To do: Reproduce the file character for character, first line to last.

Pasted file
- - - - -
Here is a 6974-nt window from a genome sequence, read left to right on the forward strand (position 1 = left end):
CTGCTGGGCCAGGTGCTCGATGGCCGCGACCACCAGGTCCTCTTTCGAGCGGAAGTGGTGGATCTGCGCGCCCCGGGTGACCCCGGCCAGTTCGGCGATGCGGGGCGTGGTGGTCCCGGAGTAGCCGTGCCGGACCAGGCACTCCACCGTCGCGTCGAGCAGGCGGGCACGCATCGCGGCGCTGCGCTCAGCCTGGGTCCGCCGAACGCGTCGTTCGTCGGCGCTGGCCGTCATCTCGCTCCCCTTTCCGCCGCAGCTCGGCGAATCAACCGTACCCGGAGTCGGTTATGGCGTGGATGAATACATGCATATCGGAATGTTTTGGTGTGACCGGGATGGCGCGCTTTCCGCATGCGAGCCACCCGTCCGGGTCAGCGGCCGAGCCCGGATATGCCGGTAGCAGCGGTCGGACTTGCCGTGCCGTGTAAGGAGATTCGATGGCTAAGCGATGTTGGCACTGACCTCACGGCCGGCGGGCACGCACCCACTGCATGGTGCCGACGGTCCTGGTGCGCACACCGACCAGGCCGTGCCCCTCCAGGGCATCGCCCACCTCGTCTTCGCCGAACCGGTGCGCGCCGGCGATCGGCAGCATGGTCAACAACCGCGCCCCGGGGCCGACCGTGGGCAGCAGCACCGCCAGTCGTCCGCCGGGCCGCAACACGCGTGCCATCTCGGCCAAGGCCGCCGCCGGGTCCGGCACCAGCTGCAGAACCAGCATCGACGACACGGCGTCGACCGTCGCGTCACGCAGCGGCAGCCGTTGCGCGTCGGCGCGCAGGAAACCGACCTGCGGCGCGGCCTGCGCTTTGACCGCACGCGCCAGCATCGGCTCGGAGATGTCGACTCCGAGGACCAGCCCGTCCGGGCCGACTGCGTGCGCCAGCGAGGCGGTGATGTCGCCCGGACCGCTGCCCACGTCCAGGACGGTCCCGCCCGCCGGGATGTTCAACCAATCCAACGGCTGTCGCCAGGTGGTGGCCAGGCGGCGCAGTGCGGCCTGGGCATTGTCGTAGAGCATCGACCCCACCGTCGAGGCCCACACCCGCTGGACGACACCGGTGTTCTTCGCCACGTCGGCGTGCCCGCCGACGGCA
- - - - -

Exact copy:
Here is a 6974-nt window from a genome sequence, read left to right on the forward strand (position 1 = left end):
CTGCTGGGCCAGGTGCTCGATGGCCGCGACCACCAGGTCCTCTTTCGAGCGGAAGTGGTGGATCTGCGCGCCCCGGGTGACCCCGGCCAGTTCGGCGATGCGGGGCGTGGTGGTCCCGGAGTAGCCGTGCCGGACCAGGCACTCCACCGTCGCGTCGAGCAGGCGGGCACGCATCGCGGCGCTGCGCTCAGCCTGGGTCCGCCGAACGCGTCGTTCGTCGGCGCTGGCCGTCATCTCGCTCCCCTTTCCGCCGCAGCTCGGCGAATCAACCGTACCCGGAGTCGGTTATGGCGTGGATGAATACATGCATATCGGAATGTTTTGGTGTGACCGGGATGGCGCGCTTTCCGCATGCGAGCCACCCGTCCGGGTCAGCGGCCGAGCCCGGATATGCCGGTAGCAGCGGTCGGACTTGCCGTGCCGTGTAAGGAGATTCGATGGCTAAGCGATGTTGGCACTGACCTCACGGCCGGCGGGCACGCACCCACTGCATGGTGCCGACGGTCCTGGTGCGCACACCGACCAGGCCGTGCCCCTCCAGGGCATCGCCCACCTCGTCTTCGCCGAACCGGTGCGCGCCGGCGATCGGCAGCATGGTCAACAACCGCGCCCCGGGGCCGACCGTGGGCAGCAGCACCGCCAGTCGTCCGCCGGGCCGCAACACGCGTGCCATCTCGGCCAAGGCCGCCGCCGGGTCCGGCACCAGCTGCAGAACCAGCATCGACGACACGGCGTCGACCGTCGCGTCACGCAGCGGCAGCCGTTGCGCGTCGGCGCGCAGGAAACCGACCTGCGGCGCGGCCTGCGCTTTGACCGCACGCGCCAGCATCGGCTCGGAGATGTCGACTCCGAGGACCAGCCCGTCCGGGCCGACTGCGTGCGCCAGCGAGGCGGTGATGTCGCCCGGACCGCTGCCCACGTCCAGGACGGTCCCGCCCGCCGGGATGTTCAACCAATCCAACGGCTGTCGCCAGGTGGTGGCCAGGCGGCGCAGTGCGGCCTGGGCATTGTCGTAGAGCATCGACCCCACCGTCGAGGCCCACACCCGCTGGACGACACCGGTGTTCTTCGCCACGTCGGCGTGCCCGCCGACGGCA